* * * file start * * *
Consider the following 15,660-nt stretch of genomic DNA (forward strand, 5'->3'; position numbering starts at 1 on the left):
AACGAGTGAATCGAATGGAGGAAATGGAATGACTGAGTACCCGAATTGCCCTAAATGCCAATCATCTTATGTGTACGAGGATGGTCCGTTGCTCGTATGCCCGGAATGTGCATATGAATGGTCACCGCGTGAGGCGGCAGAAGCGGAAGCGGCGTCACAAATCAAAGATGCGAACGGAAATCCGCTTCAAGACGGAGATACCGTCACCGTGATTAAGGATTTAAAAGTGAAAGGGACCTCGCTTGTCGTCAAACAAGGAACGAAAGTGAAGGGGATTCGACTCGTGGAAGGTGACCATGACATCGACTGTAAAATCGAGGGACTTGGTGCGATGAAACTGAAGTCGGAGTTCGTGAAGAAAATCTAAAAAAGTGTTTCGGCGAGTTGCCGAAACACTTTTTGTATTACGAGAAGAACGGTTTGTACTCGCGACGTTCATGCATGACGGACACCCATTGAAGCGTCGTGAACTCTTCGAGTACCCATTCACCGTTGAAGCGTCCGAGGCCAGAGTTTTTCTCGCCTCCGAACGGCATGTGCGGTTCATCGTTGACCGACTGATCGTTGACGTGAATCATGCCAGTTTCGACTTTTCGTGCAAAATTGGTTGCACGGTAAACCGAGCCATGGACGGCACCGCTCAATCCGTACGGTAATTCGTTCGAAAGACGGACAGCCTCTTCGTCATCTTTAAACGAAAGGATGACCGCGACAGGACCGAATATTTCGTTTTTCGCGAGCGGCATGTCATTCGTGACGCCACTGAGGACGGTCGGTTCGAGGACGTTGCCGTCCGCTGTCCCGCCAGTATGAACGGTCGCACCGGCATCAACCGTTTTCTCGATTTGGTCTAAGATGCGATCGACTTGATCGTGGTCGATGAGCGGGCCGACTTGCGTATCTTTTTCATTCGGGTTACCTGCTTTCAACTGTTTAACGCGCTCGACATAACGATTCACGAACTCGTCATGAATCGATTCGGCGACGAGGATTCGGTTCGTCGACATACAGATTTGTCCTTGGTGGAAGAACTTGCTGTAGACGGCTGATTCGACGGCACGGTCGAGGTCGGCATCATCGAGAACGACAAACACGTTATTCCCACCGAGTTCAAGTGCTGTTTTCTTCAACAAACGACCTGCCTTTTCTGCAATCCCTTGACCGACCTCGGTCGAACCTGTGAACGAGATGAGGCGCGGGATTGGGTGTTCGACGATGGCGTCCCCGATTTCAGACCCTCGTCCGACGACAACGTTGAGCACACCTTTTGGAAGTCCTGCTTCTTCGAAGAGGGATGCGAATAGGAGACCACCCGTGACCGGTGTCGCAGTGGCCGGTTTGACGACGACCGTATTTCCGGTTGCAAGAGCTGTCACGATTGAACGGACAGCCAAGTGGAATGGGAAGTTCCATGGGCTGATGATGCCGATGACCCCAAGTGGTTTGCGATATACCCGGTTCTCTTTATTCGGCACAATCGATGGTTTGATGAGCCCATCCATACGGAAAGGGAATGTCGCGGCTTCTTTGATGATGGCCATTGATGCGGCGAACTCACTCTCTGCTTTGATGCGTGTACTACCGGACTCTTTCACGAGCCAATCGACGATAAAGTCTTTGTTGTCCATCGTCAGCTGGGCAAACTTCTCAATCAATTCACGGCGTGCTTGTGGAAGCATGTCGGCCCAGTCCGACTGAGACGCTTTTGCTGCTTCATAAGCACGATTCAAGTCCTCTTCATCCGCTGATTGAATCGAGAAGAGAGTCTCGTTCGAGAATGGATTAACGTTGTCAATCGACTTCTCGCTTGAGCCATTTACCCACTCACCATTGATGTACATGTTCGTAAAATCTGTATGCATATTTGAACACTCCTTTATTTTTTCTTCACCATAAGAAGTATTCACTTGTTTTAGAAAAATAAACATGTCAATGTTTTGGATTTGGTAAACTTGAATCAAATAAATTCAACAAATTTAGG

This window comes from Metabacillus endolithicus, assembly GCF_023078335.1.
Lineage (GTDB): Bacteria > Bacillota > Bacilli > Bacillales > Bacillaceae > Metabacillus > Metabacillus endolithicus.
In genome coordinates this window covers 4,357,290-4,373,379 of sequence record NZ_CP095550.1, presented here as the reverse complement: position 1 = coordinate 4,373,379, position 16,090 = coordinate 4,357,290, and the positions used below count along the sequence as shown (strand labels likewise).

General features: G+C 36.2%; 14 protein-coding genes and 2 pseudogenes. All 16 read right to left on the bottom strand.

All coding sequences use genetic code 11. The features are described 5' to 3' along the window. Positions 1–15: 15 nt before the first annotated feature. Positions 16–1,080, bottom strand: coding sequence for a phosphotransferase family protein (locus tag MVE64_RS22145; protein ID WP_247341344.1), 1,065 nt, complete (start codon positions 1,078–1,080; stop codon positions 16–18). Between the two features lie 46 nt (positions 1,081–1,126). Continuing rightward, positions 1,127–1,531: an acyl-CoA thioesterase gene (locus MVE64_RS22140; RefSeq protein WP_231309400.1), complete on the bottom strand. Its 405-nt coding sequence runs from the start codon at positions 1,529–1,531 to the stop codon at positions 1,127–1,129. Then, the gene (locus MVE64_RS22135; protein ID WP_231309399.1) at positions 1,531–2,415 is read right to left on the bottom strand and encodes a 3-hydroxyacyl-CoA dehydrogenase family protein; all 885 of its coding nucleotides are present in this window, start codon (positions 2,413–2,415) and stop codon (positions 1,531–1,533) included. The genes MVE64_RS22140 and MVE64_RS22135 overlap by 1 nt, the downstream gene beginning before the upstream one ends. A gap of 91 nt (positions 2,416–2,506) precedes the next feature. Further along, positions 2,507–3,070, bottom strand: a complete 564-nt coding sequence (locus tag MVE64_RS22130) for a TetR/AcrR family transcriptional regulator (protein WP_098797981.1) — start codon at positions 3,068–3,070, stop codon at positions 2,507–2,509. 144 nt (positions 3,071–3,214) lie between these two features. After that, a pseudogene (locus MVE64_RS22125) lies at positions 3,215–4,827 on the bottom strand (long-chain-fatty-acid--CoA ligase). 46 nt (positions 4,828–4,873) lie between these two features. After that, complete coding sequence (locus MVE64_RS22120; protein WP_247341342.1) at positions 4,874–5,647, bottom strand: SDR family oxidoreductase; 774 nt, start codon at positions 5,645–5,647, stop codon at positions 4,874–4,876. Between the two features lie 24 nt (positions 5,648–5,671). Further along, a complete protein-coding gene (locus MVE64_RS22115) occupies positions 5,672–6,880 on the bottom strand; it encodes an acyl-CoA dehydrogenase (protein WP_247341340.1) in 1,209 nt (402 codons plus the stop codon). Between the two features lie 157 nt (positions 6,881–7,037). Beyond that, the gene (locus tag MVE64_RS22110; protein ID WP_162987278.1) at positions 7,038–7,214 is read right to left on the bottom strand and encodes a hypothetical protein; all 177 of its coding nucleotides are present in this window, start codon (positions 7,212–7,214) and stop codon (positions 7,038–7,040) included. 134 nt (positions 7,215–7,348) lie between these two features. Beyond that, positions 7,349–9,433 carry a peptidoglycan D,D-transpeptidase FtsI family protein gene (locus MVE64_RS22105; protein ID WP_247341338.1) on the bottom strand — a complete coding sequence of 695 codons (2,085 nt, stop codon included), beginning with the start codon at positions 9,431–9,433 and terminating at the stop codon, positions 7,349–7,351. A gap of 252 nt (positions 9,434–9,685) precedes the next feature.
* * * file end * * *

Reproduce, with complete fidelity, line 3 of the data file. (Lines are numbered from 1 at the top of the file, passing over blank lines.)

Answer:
This window comes from Metabacillus endolithicus, assembly GCF_023078335.1.